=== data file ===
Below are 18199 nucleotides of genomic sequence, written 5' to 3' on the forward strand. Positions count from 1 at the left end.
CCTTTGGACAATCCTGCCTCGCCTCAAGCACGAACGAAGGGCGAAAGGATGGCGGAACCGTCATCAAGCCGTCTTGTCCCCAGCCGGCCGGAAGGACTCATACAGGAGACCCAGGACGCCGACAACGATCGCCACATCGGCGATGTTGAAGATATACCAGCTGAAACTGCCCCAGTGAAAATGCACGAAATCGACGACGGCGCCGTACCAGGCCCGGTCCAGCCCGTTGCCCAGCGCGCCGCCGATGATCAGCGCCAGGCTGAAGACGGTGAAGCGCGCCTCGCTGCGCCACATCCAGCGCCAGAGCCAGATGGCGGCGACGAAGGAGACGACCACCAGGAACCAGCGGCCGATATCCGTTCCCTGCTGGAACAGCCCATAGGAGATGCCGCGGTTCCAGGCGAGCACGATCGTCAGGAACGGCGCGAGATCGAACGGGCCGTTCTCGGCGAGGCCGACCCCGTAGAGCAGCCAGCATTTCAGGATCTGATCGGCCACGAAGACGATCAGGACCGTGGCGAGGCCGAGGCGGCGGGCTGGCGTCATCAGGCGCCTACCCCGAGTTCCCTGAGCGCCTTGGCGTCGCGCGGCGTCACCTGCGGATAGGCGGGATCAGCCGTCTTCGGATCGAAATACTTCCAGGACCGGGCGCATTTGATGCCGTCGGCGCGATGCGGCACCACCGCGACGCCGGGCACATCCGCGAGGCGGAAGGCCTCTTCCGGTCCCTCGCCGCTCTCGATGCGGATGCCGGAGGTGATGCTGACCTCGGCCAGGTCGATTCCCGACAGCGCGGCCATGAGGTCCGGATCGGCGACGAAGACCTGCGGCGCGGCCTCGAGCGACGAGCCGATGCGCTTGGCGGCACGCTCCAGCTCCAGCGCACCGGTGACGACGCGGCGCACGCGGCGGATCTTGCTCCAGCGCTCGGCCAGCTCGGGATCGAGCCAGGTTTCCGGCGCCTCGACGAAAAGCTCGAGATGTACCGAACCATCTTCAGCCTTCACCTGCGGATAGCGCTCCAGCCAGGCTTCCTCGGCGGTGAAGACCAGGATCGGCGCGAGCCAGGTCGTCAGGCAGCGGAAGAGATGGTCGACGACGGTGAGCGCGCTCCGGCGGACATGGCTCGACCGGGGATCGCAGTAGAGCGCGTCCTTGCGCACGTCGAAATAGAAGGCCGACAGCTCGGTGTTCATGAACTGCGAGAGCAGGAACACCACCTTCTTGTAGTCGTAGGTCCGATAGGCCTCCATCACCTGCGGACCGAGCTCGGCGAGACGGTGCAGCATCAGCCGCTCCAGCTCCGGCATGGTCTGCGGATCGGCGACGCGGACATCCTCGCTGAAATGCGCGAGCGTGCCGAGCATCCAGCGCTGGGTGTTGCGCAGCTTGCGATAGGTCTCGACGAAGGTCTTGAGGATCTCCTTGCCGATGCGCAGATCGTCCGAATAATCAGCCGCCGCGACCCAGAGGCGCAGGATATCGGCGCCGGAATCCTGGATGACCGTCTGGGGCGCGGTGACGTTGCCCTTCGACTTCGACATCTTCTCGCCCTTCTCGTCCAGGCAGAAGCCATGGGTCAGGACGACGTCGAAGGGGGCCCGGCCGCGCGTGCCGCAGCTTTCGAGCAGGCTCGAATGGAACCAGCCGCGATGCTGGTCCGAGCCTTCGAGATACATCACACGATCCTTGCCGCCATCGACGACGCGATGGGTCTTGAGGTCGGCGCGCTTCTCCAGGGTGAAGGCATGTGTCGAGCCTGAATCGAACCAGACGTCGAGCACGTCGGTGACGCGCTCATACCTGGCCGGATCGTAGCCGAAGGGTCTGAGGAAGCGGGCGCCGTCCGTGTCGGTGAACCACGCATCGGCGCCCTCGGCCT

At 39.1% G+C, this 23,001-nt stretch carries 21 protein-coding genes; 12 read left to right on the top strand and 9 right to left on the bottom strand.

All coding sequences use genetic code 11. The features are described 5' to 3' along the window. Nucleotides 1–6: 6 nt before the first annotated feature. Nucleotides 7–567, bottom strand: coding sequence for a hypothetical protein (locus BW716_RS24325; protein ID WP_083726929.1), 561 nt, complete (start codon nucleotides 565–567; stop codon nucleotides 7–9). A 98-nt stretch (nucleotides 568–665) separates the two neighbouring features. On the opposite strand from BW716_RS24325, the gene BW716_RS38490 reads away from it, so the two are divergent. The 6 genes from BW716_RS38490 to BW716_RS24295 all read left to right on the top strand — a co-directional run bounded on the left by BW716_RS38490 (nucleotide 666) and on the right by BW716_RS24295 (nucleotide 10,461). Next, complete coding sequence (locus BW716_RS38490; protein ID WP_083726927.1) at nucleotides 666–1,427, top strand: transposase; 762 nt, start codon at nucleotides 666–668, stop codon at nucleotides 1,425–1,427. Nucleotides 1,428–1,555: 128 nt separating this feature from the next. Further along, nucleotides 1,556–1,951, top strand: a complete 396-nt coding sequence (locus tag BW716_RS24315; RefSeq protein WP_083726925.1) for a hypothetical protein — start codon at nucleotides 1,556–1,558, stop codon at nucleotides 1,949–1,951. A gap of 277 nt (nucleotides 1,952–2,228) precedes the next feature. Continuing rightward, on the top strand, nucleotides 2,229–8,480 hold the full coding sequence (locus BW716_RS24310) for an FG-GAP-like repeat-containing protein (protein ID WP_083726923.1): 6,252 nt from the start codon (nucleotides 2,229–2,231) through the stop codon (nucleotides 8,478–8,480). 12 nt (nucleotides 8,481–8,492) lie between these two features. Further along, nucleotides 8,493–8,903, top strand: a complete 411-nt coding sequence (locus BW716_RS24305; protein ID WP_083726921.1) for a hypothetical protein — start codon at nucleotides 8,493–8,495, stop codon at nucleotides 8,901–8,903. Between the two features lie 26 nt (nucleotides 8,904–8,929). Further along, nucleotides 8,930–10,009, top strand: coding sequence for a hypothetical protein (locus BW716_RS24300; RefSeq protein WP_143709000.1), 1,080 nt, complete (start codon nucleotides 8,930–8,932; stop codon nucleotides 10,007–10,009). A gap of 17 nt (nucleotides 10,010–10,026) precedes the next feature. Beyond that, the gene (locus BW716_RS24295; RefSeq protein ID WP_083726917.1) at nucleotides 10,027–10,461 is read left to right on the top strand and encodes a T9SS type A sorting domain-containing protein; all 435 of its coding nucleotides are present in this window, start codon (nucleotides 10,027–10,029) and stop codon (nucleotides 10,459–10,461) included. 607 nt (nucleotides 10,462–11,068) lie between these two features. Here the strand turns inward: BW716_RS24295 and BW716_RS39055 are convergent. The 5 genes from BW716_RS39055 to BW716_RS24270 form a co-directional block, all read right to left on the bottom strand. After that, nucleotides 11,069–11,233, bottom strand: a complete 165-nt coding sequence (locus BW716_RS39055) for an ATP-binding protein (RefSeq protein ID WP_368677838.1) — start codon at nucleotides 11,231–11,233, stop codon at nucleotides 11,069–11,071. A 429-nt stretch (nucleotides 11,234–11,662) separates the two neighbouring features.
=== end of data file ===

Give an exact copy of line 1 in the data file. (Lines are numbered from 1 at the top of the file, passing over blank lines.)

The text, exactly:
Below are 18199 nucleotides of genomic sequence, written 5' to 3' on the forward strand. Positions count from 1 at the left end.